In contradistinction to the modern title of the painting Phocion with His Wife and a Wealthy Woman of Ionia, before 1801, the contemporary reproductive print by Michele Benedetti (c. 1802−1810) puts it unambiguously: Wife of Phocion and a Wealthy Woman of Ionia. Kavčič’s literary sourcewas the Lives,by Plutarch, which is also evident from the motif of Demetrius Poliorcetes, Lamia and Her Confidante Demo, a lost companion piece to this painting, surviving in a reproductive print. Looking at the reception of Plutarch in Europe, we find the earliest translation of Phocion’s biography in the humanist milieu of Venice between 1410 and 1430, when it was translated first by Guarino da Verona and later by Verona’s pupil Leonardo Giustinian, who was the warden of Udine in 1426 and a member of the Council of Ten from 1428 onwards. Interest in Phocion’s story waned in the following centuries due to the complete incompatibility of the idea of an ascetic philosopher-general, who is dedicated to the greater good, with the idea of a Machiavellian and later an absolute ruler. Phocion’s fate mirrors Socrates’, whose death sentence was also based on fabricated accusations. His moment finally came in 1763 when Gabriel Bonnot de Mably published his Entretiens de Phocion (Dialogues with Phocion) on the relationship between morality and politics, which was in a relatively short time translated to several European languages; German edition was published within one year and received award for the best book in Bern. Phocion as a character was used in 1787 by Ludwig von Schlötzer from the University of Göttingen for the biography of the Duke of Brunswick, who was let go by his ungrateful Dutch patrons despite many years of service. The book caused a scandal in academic circles due to the high royalty payments, philological mistakes and redactions that swiftly followed one other. At the end of the century the story of Phocion was common knowledge in the intellectual circles of the Western world, and the scandal caused the interpretations of Phocion’s policies to be re-examined; in the light of the struggle against the Ottoman presence in Europe, his actions were judged to be ineffectual and hesitant compromises. Phocion’s honour was finally upheld by Jakob Bernays in 1881, who wrote the first monograph on the philosopher-general through the prism of Bismarck’s unification of Germany.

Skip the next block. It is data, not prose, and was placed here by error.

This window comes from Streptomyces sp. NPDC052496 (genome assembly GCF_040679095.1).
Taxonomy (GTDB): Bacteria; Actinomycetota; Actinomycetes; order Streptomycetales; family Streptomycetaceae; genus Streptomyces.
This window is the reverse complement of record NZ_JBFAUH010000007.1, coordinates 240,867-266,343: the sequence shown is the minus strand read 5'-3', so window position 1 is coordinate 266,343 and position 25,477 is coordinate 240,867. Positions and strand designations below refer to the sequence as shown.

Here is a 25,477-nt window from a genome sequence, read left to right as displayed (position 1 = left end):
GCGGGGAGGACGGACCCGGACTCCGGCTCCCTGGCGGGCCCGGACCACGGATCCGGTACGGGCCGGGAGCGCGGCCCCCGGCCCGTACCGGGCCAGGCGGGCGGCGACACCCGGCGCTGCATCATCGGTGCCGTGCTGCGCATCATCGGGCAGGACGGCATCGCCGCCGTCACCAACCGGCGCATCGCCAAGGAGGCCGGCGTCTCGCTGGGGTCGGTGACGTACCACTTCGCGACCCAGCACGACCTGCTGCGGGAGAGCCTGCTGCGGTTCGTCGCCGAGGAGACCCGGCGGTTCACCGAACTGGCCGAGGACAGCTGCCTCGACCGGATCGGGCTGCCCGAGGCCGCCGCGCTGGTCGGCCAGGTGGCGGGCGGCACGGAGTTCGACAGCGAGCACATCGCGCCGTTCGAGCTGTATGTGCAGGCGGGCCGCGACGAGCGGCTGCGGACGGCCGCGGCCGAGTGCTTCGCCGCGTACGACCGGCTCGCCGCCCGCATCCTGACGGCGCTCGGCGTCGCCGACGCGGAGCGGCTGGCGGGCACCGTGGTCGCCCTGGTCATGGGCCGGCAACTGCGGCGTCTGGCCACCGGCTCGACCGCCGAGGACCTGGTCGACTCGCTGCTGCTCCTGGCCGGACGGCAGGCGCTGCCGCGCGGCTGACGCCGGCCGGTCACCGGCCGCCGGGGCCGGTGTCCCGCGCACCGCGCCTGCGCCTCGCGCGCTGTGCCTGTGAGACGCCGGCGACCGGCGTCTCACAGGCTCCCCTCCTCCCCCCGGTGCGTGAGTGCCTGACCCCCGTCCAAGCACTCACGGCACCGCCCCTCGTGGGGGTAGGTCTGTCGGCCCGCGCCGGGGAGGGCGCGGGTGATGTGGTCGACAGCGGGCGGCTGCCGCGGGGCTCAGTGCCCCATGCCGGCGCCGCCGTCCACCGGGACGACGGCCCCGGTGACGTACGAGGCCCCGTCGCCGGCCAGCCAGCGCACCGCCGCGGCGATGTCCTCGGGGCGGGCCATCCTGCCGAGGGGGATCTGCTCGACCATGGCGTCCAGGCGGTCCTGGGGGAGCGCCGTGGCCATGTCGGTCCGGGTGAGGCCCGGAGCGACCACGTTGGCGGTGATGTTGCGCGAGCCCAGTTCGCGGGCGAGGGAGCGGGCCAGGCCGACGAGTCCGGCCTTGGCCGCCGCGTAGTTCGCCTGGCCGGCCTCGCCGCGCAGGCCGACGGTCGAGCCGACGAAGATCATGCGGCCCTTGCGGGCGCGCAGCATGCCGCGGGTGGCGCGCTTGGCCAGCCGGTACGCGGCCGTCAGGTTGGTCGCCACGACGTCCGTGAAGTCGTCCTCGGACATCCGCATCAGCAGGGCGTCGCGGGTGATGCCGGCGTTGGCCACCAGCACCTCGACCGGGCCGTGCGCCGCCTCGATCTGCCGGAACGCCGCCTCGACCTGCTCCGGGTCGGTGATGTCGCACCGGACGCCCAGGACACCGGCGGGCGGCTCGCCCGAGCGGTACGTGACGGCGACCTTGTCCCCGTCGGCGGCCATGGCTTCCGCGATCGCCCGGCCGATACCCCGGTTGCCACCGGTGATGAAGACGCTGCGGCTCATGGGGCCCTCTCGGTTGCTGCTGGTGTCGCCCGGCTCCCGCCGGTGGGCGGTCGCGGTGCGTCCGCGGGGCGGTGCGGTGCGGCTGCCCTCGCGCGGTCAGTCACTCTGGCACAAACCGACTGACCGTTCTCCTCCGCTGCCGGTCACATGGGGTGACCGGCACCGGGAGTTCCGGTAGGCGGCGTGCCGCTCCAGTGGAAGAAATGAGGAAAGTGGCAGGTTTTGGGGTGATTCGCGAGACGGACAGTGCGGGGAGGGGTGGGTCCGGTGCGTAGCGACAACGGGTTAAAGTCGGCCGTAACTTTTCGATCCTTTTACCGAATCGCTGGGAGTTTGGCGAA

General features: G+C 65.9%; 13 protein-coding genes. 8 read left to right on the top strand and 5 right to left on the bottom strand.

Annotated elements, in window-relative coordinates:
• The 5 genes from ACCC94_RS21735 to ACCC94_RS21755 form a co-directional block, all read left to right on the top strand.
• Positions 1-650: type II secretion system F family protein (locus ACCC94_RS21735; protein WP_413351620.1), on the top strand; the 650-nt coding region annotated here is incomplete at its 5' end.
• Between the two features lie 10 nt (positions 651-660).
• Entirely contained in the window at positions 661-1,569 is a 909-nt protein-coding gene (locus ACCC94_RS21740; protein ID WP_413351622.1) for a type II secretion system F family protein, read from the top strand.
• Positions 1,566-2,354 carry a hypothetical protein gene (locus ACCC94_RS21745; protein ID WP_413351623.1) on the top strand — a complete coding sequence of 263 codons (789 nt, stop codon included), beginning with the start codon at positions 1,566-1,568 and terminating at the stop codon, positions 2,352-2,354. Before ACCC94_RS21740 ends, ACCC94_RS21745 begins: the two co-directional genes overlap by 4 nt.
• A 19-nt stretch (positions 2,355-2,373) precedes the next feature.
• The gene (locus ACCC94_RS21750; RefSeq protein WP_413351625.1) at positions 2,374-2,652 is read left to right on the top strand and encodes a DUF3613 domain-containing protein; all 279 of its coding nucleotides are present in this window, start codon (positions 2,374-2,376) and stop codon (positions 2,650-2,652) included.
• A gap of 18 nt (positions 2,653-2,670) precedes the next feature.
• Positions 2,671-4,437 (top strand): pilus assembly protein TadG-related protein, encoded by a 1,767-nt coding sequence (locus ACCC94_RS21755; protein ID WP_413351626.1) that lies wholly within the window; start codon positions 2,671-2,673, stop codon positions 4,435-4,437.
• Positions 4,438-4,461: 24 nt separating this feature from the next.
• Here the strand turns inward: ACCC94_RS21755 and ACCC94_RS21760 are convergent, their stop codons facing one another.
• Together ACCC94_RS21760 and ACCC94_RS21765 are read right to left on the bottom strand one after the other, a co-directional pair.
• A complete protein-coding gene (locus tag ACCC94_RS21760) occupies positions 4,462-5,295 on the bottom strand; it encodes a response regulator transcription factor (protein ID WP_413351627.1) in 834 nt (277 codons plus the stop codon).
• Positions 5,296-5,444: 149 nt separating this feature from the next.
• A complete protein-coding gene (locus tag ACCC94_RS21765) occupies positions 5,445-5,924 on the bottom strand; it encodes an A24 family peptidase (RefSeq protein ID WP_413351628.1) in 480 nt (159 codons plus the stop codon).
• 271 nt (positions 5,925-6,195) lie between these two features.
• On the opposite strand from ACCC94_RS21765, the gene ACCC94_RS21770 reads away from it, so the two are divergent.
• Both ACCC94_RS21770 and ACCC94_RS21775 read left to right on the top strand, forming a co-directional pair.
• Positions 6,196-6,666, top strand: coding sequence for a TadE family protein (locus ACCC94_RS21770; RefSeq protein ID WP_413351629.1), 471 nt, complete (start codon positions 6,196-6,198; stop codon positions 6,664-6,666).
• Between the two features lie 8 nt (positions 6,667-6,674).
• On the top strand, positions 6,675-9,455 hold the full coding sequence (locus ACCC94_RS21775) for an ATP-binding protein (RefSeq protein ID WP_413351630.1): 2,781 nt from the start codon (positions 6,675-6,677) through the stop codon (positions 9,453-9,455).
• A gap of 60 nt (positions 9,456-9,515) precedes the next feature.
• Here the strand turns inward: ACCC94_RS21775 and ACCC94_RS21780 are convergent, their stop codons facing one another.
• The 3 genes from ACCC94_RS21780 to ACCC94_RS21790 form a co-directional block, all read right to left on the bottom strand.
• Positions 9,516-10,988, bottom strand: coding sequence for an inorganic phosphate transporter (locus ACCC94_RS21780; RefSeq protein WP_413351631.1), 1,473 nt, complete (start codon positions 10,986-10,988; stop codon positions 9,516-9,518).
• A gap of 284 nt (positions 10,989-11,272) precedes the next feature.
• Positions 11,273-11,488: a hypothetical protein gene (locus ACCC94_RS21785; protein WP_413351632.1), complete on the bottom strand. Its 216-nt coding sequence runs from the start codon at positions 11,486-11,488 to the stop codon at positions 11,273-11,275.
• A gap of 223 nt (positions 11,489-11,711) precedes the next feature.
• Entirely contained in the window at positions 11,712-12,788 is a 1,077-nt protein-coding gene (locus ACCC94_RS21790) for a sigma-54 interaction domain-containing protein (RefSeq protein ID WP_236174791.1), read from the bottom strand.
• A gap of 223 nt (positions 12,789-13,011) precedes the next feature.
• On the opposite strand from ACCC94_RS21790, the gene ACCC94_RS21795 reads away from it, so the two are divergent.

In fine arts, the motif of Phocion is rare. It was overshadowed by Socrates’ dramatic demise during the revival of the Stoic tradition around 1600, but he is found in connection with the life of Alexander the Great, as is clearly shown by Gioacchino Assereto’s (1600−1649) paintings Phocion Declines the Gifts from Alexander the Great and Socrates Takes the Hemlock. In 1648 Nicholas Poussin used the Phocion story to explore a human’s right to a burial. Dead Phocion, labelled a traitor, has no right to be buried, so his wife orders that his body be secretly moved to Megara, where she cremates him and places his ashes next to the family hearth. Conversely, the death of Socrates was painted by Charles Alphonse Du Fresnoy in 1650. Jacques-Philippe-Joseph de Saint-Quentin (1738–after 1785) and Jean-Baptiste Alizard (c. 1745−?) used the identical Socrates motif to compete for the Prix de Rome in 1762. In the following two decades, the programme of the French Academy favoured national history over themes of Antiquity, which left the English painters to promulgate Neoclassicism. The English also influenced the French painters at the Roman branch of the École des Beaux-Arts. Among the students in this school was also Angelika Kauffman. She came to Rome in 1782 and her salons in the former residence of Anton Raphael Mengs became the meeting place of European intelligentsia. Kavčič and Kauffman might have been meeting during his sojourn in Rome from 1781 to 1787; undoubtedly, Kavčič knew her work in great detail. He certainly knew Cornelia, Mother of the Gracchi, commissioned from Kauffmann by the Royal Family of the Two Scillies. The motif was acclaimed and well-known at the time and comes from Valerius Maximus’ Factorum et dictorum memorabilium libri IX, c. 31 AD, (Nine Books of Memorable Deeds and Sayings) which is actually a manual for orators. The title of the motif is an inscription from the Monument to Cornelia at the Forum Romanum where she was the first woman so honoured. Her character is an exemplum virtutis, a moral ideal for women and their role.